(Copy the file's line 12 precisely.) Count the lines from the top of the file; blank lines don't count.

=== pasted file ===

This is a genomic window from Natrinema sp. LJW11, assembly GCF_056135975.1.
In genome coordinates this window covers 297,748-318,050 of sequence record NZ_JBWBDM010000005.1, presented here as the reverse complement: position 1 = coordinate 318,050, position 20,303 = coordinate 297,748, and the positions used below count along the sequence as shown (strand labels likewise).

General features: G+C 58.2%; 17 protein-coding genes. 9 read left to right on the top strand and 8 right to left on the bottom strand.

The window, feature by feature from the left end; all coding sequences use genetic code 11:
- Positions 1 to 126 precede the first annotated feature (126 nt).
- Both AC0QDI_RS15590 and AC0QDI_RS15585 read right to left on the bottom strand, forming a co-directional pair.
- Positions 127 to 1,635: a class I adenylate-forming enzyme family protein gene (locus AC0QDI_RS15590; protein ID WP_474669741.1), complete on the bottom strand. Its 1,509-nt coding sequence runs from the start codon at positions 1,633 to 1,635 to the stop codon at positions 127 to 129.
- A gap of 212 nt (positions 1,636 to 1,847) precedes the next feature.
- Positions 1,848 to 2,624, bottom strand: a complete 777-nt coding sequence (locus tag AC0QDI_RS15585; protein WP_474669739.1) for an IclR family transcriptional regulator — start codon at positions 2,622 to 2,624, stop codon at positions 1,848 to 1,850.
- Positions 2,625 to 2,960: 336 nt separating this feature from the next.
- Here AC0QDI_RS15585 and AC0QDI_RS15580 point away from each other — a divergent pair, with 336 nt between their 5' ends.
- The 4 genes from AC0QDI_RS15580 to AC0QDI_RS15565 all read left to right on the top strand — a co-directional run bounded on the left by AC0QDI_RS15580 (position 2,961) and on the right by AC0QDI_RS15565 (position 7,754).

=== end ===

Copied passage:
- The 4 genes from AC0QDI_RS15580 to AC0QDI_RS15565 all read left to right on the top strand — a co-directional run bounded on the left by AC0QDI_RS15580 (position 2,961) and on the right by AC0QDI_RS15565 (position 7,754).